the venus flytrap comes natively from north and south carolina, specificly in a 60mile radius of wilmington (apparently). authough mostly growing in wet sandy and peaty soils the venus flytrap has been succesfully cultivated by many keen growers...yes just like you.There also appears to be a naturalized population of Venus Flytraps in northern Florida as well as populations in the New Jersey Pine Barrens. (again apparently) The lack of nutrition of the soil is the reason that the plant grow its traps: insect prey provide the nitrogen for protein formation that the soil cannot. so if you were ever wondering why your flytrap ate...heres your answer. now we come to its eating habits the venus flytrap.the flytrap is one of a very small lot of plants that are able to do "rapid movement" In the open state, the lobes are convex (bent outwards), but in the closed state the lobes are concave (forming a cavity). Its the rapid flipping of this (bistable state) that closes the trap, but the mechanism by which this occurs is still poorly understood... basicaly when the trigger hairs get touched twice, it close and traps its pray If the prey is unable to escape, it will continue to stimulate the inner surface of the lobes, which closes the edges of the lobes together even more tightly, eventually sealing the trap hermetically and forming a 'stomach' in which digestion occurs.Oxidative protein modification is likely to be a predigestive mechanism of the venus flytrap...dont ask me what that means...i have no flippin clue. after about ten days the prey is reduced to a lttle pile of chitin (what your nails are made of) and then the trap reopens, ready to eat another poor insect.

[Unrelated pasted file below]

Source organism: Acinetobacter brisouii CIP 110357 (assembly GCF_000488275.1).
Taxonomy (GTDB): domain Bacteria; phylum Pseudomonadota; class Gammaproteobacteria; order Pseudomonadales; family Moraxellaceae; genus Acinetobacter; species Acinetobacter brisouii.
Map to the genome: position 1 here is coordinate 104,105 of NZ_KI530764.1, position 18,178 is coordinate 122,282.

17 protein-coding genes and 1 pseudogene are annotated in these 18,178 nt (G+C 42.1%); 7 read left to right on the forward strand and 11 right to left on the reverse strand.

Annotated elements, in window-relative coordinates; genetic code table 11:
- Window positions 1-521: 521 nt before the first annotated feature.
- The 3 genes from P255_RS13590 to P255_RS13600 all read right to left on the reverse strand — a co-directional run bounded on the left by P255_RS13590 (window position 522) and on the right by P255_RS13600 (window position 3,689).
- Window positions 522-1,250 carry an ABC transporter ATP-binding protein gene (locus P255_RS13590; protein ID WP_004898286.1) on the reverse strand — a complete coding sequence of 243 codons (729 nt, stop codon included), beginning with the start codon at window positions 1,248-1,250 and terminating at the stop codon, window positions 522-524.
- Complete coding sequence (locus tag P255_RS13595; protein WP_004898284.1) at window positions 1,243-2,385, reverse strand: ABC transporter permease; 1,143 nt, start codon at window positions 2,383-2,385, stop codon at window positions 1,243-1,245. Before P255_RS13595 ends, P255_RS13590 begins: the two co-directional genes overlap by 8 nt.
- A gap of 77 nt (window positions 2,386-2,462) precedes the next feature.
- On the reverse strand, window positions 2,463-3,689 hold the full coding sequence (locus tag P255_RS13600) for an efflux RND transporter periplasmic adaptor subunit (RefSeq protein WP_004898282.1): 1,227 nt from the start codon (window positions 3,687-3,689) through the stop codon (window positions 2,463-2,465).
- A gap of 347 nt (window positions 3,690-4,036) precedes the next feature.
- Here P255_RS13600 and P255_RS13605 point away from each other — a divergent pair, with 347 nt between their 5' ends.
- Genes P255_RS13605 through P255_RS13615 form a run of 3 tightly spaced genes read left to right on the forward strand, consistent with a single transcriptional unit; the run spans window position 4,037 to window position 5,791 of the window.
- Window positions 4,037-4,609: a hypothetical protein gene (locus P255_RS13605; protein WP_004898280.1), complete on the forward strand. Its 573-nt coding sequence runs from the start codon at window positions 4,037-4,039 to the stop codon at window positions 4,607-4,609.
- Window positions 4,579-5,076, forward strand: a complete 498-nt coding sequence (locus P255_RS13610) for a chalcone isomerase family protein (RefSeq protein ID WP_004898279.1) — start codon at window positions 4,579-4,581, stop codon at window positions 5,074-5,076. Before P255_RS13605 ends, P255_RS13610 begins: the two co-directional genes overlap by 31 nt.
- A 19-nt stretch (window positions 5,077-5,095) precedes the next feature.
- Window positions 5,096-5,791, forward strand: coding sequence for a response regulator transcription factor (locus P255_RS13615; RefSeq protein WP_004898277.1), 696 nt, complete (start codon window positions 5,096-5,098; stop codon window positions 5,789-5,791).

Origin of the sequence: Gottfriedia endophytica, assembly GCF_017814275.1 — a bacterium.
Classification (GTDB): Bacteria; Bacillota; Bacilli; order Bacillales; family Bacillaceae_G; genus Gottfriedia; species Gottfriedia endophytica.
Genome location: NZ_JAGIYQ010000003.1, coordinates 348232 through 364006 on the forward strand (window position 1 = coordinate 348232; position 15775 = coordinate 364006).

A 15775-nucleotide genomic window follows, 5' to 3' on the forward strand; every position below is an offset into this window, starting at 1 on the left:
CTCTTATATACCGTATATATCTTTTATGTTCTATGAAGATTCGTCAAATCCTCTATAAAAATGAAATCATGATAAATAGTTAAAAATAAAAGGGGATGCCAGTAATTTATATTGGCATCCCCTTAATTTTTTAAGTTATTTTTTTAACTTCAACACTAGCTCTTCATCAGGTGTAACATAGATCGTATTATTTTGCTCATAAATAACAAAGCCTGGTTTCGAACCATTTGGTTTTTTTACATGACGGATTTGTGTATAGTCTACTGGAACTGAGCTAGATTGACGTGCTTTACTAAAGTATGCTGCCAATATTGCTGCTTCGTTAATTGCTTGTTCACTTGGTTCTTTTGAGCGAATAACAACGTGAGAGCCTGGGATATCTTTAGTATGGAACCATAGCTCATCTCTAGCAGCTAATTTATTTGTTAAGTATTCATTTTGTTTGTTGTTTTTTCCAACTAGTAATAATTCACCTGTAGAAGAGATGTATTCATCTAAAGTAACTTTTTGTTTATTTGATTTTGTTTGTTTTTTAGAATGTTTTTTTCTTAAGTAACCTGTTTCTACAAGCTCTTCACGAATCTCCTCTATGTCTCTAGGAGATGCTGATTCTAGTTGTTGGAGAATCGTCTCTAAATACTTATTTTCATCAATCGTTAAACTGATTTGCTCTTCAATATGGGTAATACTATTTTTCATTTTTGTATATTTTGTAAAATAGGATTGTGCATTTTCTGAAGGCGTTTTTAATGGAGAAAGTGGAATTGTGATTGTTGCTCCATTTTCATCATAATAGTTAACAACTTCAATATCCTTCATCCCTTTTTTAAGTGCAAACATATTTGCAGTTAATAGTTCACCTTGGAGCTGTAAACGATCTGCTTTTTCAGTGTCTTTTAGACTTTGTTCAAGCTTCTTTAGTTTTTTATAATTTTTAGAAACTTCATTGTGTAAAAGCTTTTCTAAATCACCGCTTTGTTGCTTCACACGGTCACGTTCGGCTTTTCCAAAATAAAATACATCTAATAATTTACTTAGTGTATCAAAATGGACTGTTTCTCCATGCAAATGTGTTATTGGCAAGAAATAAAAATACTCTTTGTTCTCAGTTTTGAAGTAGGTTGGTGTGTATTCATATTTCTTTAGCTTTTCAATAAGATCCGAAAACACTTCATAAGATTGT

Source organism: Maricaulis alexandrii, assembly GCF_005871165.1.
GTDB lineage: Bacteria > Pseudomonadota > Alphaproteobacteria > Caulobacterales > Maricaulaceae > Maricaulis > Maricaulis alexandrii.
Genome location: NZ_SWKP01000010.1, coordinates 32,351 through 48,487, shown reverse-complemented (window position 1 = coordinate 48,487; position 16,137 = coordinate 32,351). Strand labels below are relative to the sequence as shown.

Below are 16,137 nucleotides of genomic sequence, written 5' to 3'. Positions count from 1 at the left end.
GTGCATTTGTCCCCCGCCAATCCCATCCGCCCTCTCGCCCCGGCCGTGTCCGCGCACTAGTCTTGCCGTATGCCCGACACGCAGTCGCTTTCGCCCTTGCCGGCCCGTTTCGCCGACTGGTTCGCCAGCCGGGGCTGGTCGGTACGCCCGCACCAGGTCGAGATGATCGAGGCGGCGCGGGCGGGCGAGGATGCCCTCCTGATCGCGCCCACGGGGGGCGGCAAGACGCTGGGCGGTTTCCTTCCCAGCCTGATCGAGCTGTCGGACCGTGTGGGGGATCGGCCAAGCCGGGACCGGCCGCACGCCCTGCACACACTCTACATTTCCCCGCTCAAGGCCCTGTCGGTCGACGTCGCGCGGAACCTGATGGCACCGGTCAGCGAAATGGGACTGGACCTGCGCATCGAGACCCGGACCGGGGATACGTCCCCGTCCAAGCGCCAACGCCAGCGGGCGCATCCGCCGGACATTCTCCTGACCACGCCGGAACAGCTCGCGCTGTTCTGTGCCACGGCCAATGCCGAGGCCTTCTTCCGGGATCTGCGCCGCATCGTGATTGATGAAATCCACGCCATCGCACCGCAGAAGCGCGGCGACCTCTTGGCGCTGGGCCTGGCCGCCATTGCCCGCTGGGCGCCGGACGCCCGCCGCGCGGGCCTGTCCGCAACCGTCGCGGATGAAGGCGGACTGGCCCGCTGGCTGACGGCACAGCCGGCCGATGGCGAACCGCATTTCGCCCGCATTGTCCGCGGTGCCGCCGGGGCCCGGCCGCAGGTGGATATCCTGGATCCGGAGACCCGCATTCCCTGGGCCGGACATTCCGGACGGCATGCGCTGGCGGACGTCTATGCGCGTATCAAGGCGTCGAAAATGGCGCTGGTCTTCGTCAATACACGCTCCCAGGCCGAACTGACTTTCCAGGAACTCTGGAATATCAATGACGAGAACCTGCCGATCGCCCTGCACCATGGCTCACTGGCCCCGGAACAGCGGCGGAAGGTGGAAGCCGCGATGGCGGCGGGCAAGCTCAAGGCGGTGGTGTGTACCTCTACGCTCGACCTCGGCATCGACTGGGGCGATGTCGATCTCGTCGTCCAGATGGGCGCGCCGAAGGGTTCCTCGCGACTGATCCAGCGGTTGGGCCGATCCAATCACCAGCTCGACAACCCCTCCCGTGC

Venus flytraps are popular as cultivated plants, but have a reputation for being difficult to grow. Successfully growing these specialized plants requires recreating a close approximation to the plant's natural habitat. a good temprature for growing a VFT in is 45-98 F (apparently) . Healthy Venus flytraps will produce lots of white flowers in spring, however, many growers remove the flowering stem early (2-3 inches), as flowering consumes some of the plant's energy, and reduces the rate of trap production. If healthy plants are allowed to flower, successful pollination will result in the production of dozens of small, shiny black seeds. YAY!!! Plants can be propagated by seed but seedlings take several years to mature. More commonly, they are propagated by division in spring or summer.
only use rain disttiled or RO water, to water your lovely plants, any tap water will kill your poor dears keep your VFTS soil moist but not wet BUT in hotter and drier country or in a strong wind people stand them in water trays so the dont dry out .when it comes to potting medium there are a variety of choises, i myself use either LFS or 50 50 peat perlite.when we come to sun,VFTS are sun lovers give them at least 6 hours, or more, of sunlight if you give em sun theyll grow up big and strong, and get some red coloration. and remember mister VFT does'nt like fertilizer.
when the winter comes your VFT will start to go a bit sleeepy and start going dormant (sad i know) when they go domant do dont need much light so just put them in a cool dark place until spring, when your plant will wake up and star growing more YIPPEEE
never give your plant fertiizer unless your a very very experienced grower FERTILIZER CAN KILL! im not even gonna try give you the measurements cos i dont want to be the one who makes you kill your flytrap
things to remember
only give them rain distillled or RO water
use mineral lacking soil such as peat
give them at least 6 hours sunlight, the more sun the better
dont stop them going dormant, just go with the flow
enjoy your plant